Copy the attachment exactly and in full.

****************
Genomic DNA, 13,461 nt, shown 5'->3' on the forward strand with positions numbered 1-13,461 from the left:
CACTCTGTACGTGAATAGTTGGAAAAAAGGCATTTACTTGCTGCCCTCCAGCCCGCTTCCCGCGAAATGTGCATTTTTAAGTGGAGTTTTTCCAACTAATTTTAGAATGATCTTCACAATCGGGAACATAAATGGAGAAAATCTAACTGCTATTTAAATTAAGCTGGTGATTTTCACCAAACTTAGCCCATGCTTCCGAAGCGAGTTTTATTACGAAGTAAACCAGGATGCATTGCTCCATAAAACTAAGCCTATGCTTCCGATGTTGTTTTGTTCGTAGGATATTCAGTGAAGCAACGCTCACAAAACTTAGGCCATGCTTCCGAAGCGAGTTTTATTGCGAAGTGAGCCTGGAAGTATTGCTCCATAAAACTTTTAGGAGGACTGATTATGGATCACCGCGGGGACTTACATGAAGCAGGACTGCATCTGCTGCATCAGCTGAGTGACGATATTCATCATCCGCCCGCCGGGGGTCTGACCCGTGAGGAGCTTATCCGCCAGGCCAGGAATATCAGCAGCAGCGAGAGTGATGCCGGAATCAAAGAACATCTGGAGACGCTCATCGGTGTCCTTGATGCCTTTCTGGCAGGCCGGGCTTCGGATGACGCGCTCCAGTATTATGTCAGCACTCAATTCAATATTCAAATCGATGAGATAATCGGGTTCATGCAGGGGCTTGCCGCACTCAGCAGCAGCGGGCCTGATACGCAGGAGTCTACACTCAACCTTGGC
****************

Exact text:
Genomic DNA, 13,461 nt, shown 5'->3' on the forward strand with positions numbered 1-13,461 from the left:
CACTCTGTACGTGAATAGTTGGAAAAAAGGCATTTACTTGCTGCCCTCCAGCCCGCTTCCCGCGAAATGTGCATTTTTAAGTGGAGTTTTTCCAACTAATTTTAGAATGATCTTCACAATCGGGAACATAAATGGAGAAAATCTAACTGCTATTTAAATTAAGCTGGTGATTTTCACCAAACTTAGCCCATGCTTCCGAAGCGAGTTTTATTACGAAGTAAACCAGGATGCATTGCTCCATAAAACTAAGCCTATGCTTCCGATGTTGTTTTGTTCGTAGGATATTCAGTGAAGCAACGCTCACAAAACTTAGGCCATGCTTCCGAAGCGAGTTTTATTGCGAAGTGAGCCTGGAAGTATTGCTCCATAAAACTTTTAGGAGGACTGATTATGGATCACCGCGGGGACTTACATGAAGCAGGACTGCATCTGCTGCATCAGCTGAGTGACGATATTCATCATCCGCCCGCCGGGGGTCTGACCCGTGAGGAGCTTATCCGCCAGGCCAGGAATATCAGCAGCAGCGAGAGTGATGCCGGAATCAAAGAACATCTGGAGACGCTCATCGGTGTCCTTGATGCCTTTCTGGCAGGCCGGGCTTCGGATGACGCGCTCCAGTATTATGTCAGCACTCAATTCAATATTCAAATCGATGAGATAATCGGGTTCATGCAGGGGCTTGCCGCACTCAGCAGCAGCGGGCCTGATACGCAGGAGTCTACACTCAACCTTGGC